Lesson learned: don't push your luck where content is concerned. Leverage and encourage sharing instead of turning your website into a toll road.


 


European Commission taken to court over India-EU trade pact


One of the main themes of the last year was sneaky secret treaties. The EU and US came away from the defeat of ACTA bruised and bloodied... and more determined than ever to keep the terms of the discussions secret. In other words, they hadn't learned a thing. According to Europolitics,



The case (T-93/11) concerns 17 documents related to the ongoing EU-India FTA negotiations. According to CEO, the Commission shared all these documents in full with corporate lobby groups, such as BusinessEurope. But when asked for the same documents, CEO only received censored versions, the EU executive arguing that public disclosure of these documents would negatively affect relations with India. The Commission referred to Article 4.1(a) of Regulation (EC) 1049/2011, which states that “the institutions shall refuse access to a document where disclosure would undermine the protection of international relations”.



That sounds all well and good but the EU can't claim to be transparent when we, the people who pay their salaries, aren't in the loop of what they're up to and we know it's bad because the people on the other end are kicking off and all the precedents are bad. ACTA is a prime example of how letting us into the loop could have solved a lot of problems by giving us a say in the matter. "Don't you worry your pretty little heads about it" isn't reassuring us any more. It just serves to convince us that they're up to something. Again.


Court cases notwithstanding, the Indian Government reports,



the EU’s chief negotiator [is] scheduled to visit New Delhi this week, amid positive signals emanating from the 27-nation bloc.



This is despite talks having dragged on since 2007 over differences in what constitutes "opening up the markets." Basically the EU plans to plunder the country (again) but India is having none of that colonial nonsense. Chief beefs include procurement clauses with onerous requirements that allow the EU to take India to the international court if they don't permit EU corporations to effectively take ownership of India's infrastructure. We need to know what's going on there not just to have India's back but to protect ourselves from even more outsourcing of jobs. Corporate ethics consist of "make a profit" and that's it. That's why we need to keep an eye on this... and them.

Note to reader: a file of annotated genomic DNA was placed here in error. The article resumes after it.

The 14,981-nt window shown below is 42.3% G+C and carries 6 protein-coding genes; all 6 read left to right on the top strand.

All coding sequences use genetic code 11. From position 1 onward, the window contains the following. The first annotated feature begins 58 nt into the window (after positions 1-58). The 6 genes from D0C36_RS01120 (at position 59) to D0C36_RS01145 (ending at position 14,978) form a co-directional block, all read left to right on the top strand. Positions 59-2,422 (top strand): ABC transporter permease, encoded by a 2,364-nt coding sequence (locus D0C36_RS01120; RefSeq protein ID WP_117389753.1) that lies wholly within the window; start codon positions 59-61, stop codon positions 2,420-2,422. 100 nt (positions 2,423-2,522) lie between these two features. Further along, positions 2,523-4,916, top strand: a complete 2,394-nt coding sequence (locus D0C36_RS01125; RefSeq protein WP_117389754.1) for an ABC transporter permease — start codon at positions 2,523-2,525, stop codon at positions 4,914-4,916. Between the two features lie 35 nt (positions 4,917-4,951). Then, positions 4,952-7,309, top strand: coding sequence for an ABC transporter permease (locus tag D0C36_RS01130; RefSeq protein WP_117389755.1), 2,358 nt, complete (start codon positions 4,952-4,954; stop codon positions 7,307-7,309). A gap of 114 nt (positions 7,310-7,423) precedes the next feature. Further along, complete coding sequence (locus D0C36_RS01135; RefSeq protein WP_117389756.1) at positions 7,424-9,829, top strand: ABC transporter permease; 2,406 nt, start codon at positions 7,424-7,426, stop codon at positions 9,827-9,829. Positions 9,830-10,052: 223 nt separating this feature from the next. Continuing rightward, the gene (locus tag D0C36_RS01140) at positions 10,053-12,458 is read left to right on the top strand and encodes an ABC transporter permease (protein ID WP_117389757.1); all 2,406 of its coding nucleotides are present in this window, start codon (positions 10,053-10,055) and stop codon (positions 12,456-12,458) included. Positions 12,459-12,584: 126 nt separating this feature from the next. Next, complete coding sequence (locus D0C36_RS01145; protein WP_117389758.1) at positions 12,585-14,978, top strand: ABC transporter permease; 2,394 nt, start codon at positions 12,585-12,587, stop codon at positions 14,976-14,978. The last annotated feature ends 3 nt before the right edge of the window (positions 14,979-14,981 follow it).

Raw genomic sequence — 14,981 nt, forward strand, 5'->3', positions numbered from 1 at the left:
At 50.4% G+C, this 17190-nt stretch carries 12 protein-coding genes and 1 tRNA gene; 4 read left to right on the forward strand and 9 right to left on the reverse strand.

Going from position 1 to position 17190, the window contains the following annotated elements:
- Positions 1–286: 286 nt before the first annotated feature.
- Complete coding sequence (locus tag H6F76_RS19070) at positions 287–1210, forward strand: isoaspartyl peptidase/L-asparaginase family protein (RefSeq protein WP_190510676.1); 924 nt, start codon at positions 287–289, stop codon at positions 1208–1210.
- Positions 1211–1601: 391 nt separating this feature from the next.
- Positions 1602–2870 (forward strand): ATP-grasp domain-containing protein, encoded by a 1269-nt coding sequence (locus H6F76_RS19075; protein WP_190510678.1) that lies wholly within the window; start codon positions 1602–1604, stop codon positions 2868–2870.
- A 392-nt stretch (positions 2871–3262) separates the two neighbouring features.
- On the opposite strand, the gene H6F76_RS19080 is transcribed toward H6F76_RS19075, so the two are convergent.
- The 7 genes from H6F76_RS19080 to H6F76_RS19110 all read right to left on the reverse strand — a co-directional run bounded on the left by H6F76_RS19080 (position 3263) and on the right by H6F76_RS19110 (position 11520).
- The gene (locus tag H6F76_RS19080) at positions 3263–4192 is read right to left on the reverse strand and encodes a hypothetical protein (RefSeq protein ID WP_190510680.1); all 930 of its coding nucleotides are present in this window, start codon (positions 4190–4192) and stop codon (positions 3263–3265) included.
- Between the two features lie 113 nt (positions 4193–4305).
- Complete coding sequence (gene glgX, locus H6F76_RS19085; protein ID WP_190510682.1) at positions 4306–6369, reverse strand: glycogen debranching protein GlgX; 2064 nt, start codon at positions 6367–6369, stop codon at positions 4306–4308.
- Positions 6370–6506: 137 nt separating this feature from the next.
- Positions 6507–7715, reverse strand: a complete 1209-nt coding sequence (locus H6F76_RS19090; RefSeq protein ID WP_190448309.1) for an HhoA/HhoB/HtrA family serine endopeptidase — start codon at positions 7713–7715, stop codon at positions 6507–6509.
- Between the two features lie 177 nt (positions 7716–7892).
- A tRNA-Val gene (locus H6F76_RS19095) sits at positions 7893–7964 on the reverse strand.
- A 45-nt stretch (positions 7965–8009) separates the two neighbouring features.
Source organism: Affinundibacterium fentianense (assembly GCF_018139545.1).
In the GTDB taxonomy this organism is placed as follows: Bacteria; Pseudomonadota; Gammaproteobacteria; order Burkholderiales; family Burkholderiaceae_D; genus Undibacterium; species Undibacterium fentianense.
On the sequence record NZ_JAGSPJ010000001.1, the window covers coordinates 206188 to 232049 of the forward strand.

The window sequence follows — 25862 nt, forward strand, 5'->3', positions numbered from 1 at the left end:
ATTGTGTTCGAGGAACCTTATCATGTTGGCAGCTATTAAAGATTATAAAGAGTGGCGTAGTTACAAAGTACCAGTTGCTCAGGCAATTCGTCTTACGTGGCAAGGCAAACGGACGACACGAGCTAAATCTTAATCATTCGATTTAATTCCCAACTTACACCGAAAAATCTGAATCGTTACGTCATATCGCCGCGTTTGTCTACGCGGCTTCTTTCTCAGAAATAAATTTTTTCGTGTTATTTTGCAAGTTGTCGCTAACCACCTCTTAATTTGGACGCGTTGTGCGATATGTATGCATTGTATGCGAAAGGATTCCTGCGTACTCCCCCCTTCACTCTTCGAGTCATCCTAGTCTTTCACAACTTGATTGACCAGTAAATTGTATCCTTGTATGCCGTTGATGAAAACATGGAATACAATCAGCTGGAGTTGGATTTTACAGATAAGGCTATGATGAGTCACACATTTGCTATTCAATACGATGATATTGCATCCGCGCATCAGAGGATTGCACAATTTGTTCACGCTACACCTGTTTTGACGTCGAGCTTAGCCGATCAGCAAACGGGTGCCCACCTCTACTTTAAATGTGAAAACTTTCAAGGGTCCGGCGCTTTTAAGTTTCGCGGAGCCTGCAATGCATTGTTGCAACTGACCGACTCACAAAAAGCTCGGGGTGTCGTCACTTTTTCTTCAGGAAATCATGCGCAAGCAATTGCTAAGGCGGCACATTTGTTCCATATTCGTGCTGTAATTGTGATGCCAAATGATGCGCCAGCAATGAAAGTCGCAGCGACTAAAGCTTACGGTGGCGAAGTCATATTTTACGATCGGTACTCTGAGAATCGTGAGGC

Lesson learned: Don't expect people to trust you if you're secretive, particularly if those people pay your salary. Transparency builds public confidence. Secrecy breeds public contempt.


 


Tactical training CEO threatens to shoot people if gun control measures are enacted


Yes indeed, wild-eyed maniac, conspiracy theorist and right-wing wingnut James Yeager went ballistic over reports that the recent spate of mass shootings might result in presidential executive action that includes



  • requiring mandatory background checks for all gun purchases

  • establishing a national database to track weapons

  • strengthen mental health programs

  • make it more difficult for mentally ill people to get hold of weapons


Basically, the President intends to take a sensible approach to stem the tide of killings. None of this would result in mass confiscation of legally-held weapons from reasonable, law-abiding citizens or anything. The trouble is, right-wingers don't "do" reason and they don't believe in compromise so Yeager flipped out over the threat to the status quo. Liberal haven Raw Story reports,